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Joseph of Arimathea


Today March 17th, as well as being the famous Feast of St Patrick, is also one of the feast days of Joseph of Arimathea and it is a date on which I always pause to contemplate him.

There are a number of legends entrenched in Glastonbury, stories concerning Joseph of Arimathea and King Arthur, that no amount of academic debunking can dislodge. This can annoy the hell out of historians, especially when hearing such stories uncritically retold as if they were of the same level of data as the Battle of Hastings or the Fire of London. The infuriating or inspiring thing about Glastonbury is how the real history, and it is indeed a remarkable one, and the mythology, are so difficult to separate. They feed into each other.

I try and appreciate what it might be about Glastonbury that could not only support the creation of such mythology but powerfully sustain it through the catastrophic destruction of the Abbey during the Dissolution of the Monasteries and on into a modern regeneration. It is really not as simple as the base motives of forgery and a desire to make money from pilgrim credulity.

In Avalon of the Heart Dion Fortune wrote ‘that the poetry of the soul writes itself at Glastonbury.’ I have happily adopted the term soul poetry for celebrating the numinous charisma of the place. I believe that the landscape of the area can have a profound effect on what might be called the higher emotions, the part of us that can appreciate a work of art, poetry, music. A sunrise or sunset seen from Glastonbury Tor hits the same spot. The Glastonbury myths are a work of art. A work of art that is alive and mutable for each new generation but carrying something distinct and eternal.



It is at the beginning of the Roman era that one of Glastonbury’s greatest mythological events is supposed to have occurred. Joseph of Arimathea, who the New Testament tells us provided the tomb for Jesus, journeyed from Palestine to make his home in Somerset, either in 37 or 63 AD. No written forms of this story exist prior to the Norman Conquest. This mythos has become perhaps the most enduring of all Glastonbury tales, resolutely refusing to dissolve before the sceptics. It’s one of those classic Glastonbury stories that attracts or repels people with equal force. Geoffrey Ashe makes the interesting point that academics often react just as irrationally as mystical space-cases to this material. The derisive tone of many detractors can be every bit as emotive as the devotional mystic. The Joseph story has left us with perhaps the last functioning medieval-type saintly relic. Supposedly he arrived at Wearyall Hill and planted his staff into the ground. It sprouted and became the famous Holy Thorn. The current form of the story doesn’t appear during the days of the Abbey but the thorn is of a type originating in the Middle East. Perhaps a Crusader brought it.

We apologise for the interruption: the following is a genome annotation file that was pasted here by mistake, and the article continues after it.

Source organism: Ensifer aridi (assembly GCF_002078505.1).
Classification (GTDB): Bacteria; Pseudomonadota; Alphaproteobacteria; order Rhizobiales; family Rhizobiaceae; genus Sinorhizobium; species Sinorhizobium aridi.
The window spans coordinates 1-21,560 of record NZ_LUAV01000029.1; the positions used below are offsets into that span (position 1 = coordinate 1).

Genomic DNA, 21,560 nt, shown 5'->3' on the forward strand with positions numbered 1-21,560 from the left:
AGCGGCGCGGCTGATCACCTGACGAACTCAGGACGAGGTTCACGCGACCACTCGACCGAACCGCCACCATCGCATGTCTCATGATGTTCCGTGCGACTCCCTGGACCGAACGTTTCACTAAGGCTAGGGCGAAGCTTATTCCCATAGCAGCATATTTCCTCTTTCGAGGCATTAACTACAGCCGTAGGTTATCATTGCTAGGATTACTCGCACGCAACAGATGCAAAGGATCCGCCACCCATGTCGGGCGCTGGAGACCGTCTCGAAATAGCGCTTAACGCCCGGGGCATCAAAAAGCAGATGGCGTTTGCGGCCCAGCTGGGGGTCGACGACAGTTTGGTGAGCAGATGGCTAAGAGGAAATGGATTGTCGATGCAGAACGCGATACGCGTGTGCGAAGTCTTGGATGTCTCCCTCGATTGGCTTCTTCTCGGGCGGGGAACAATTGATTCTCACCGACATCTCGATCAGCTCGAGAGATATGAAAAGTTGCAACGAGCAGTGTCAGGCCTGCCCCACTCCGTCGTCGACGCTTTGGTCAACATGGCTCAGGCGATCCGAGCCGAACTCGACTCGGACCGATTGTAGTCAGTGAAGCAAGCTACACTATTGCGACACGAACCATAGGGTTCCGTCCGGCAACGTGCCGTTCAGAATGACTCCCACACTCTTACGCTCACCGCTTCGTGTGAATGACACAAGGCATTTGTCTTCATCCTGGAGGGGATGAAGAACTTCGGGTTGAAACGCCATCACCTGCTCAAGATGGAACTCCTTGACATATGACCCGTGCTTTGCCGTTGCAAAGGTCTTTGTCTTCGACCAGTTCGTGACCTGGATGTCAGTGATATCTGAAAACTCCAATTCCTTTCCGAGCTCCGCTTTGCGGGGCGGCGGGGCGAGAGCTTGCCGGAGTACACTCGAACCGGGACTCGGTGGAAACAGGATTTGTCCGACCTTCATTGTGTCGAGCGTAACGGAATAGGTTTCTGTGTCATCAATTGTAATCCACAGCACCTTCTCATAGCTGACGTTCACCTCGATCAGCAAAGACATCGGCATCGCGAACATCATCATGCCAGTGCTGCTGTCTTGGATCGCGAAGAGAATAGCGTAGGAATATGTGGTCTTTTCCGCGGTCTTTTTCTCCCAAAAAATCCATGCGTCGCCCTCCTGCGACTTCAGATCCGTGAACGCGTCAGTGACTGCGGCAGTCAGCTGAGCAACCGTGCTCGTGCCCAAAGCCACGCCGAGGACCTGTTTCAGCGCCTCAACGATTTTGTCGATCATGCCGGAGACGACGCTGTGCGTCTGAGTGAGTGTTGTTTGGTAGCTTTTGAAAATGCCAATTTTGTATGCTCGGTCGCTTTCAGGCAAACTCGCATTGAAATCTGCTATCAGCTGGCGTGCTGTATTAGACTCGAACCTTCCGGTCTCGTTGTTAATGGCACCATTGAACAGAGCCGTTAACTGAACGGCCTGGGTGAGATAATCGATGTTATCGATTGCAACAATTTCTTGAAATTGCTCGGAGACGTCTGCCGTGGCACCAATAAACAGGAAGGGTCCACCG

The Arimathean mythos has impacted significantly on the greater life of the nation. An extreme form of the tale has Joseph as the uncle of Jesus. He comes to Britain with the young Christ as part of an involvement in the Cornish tin trade. It appears to be this idea that inspired William Blake to write the words that, now known as Jerusalem, have since been set to music and become our “second national anthem.”

“And did those feet in ancient time

Walk upon England’s mountains green?”

It is a measure of the potency of the mythos that when the tree was decapitated in 2010 it made newspaper headlines around the world and saw people crying in the streets of Glastonbury.

I’m not quite sure if the sceptical academics and general haters of Glastonbury would like to remove all such manifestations from our culture. I would refer them to the works of Jung, Joseph Campbell, and Mircea Eliade concerning myth as a vital natural human function, necessary to the health and sanity of the individual and body-politic, and a measure of the well-being of the society it arises from. I would affirm that there exist certain special numinous places, somehow able to inspire the tribal tales that any culture needs to understand its identity and needs, its potential destiny. As Geoffrey Ashe connected me ever more strongly to its history, I became increasingly convinced that Glastonbury seems to be such a place, a place where history and mythology, two hemispheres of one greater brain, are almost impossible to separate.

Early on in her magical career, Dion Fortune worked as a medium for Frederick Bligh Bond. In an anticipation of her later opinions concerning Arthur, Merlin, and Morgan, she stated that Joseph of Arimathea was not a solitary individual but a title. Likewise, the Holy Thorn tradition predated Christianity. There had once been a major mystery cult centre in Glastonbury on Wearyall Hill. People came from the Middle East in ships of the tin trade to receive initiations there. There was a strong Druidical elemental flavour to the work. This is of course seemingly crazy Glastonbury stuff but it has a strange potency that clearly partakes of the magic of the landscape and offers another entry point into the Avalon of the Heart.

In my video, A Glastonbury Abbey Dream, I try and evoke its soul poetry.




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